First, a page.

Scale is where IoT shines. For those of us who have been working in the IT area for a while, IoT was the technology that about a decade ago truly started testing the limits of scale in IT. Lessons learned range from how to deal with large organizations and groups of stakeholders, to how to deal with conflicting policies and rules, all the way to how to create scale out of siloed pieces of technology. These are skills that seasoned IoT practitioners can offer as cities, countries and humanity at large deal with the post COVID-19 world.
Retrofitting New Outcomes into Old Solutions
The post-COVID-19 world is the same world we have lived in all our lives – just with different circumstances. Deploying solutions aimed at implementing social distancing, infection tracing, tracking and other outcomes means using the infrastructure and technologies we already have at our disposal, rather than building everything new from the ground-up. Pandemic use cases for the most part are new. Implementing them in environments that were not meant to meet their computational, connectivity and security needs is not easy. Anyone who has attempted to create outcomes in Industrial IoT deployments using decades-old equipment and software is well aware of this challenge.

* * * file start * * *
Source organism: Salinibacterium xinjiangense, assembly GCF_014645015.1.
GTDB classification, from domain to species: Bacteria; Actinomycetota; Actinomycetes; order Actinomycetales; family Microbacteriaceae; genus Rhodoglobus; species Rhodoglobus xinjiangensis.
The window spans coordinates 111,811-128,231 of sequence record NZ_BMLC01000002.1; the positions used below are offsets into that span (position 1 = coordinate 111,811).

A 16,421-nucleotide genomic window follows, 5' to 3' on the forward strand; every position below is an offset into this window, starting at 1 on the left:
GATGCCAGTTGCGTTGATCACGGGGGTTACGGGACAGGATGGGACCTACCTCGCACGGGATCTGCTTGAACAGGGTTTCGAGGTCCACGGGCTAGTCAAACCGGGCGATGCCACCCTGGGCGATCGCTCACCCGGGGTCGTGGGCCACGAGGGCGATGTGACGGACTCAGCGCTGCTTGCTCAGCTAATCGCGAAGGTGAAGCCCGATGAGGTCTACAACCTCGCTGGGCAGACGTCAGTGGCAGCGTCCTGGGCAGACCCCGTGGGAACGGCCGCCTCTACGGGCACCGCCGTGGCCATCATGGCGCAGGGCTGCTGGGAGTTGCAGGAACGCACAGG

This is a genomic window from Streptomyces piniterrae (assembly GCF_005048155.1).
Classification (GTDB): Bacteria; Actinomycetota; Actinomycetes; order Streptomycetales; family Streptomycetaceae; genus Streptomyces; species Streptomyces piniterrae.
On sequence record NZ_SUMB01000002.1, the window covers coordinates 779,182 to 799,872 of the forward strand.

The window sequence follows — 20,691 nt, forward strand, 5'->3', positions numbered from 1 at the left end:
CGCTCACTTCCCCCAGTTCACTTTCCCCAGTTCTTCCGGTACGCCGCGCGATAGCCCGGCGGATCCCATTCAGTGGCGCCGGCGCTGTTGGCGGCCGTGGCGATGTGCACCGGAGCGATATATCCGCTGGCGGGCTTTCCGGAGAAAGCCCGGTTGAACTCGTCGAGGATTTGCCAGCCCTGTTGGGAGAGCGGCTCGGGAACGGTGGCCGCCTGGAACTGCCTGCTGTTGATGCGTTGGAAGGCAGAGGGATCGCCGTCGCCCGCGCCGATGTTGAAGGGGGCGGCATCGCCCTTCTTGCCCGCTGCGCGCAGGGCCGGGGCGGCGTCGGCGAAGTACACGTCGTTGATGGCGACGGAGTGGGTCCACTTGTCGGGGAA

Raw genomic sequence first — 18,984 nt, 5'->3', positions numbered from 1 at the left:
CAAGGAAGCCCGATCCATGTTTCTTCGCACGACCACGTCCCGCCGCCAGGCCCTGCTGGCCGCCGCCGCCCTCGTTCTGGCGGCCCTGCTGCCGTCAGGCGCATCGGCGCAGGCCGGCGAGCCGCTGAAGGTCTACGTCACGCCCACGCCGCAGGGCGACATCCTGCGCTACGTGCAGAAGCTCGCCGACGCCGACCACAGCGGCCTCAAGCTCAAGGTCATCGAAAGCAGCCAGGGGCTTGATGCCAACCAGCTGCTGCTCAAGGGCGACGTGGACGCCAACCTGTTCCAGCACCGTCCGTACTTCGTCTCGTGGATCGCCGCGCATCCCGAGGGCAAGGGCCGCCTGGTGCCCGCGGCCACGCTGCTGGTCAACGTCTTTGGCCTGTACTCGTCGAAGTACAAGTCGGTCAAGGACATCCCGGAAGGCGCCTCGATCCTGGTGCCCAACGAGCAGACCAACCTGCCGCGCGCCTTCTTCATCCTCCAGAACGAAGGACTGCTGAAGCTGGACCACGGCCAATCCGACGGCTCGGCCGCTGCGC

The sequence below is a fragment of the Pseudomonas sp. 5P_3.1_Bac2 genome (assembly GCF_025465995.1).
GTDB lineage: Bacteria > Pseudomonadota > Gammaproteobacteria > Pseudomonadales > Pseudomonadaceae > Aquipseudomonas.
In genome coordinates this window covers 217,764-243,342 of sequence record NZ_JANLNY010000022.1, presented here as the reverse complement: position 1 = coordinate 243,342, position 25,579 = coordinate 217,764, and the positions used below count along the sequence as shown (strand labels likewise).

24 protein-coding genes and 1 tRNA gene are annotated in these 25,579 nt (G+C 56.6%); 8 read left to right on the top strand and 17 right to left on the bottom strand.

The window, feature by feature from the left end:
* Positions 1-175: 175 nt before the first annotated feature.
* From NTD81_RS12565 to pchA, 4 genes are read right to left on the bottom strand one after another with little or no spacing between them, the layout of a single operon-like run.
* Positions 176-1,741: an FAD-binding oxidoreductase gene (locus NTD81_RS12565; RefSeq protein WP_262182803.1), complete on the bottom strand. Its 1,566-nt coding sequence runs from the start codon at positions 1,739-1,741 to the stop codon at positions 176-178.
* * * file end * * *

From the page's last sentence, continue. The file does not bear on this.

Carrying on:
This, again, is where the expertise and experience of IoT practitioners will shine through – skills acquired from their many years of figuring out how to make old technologies and solutions dance to the tune of new business outcomes.
Build to Last
One of the challenges we will face is the longevity of the technologies we place into the environment. Many of the cities and administrative bodies looking to deploy new solutions, such as video surveillance for tracing and tracking, will be doing so just as they come out of crisis mode. The novelty of the business outcomes that these technologies address will mean that many software and hardware developers will be pushing the envelope in terms of what their solutions can do. This will invariably lead to short refresh cycles as the scale increases and use cases evolve and grow.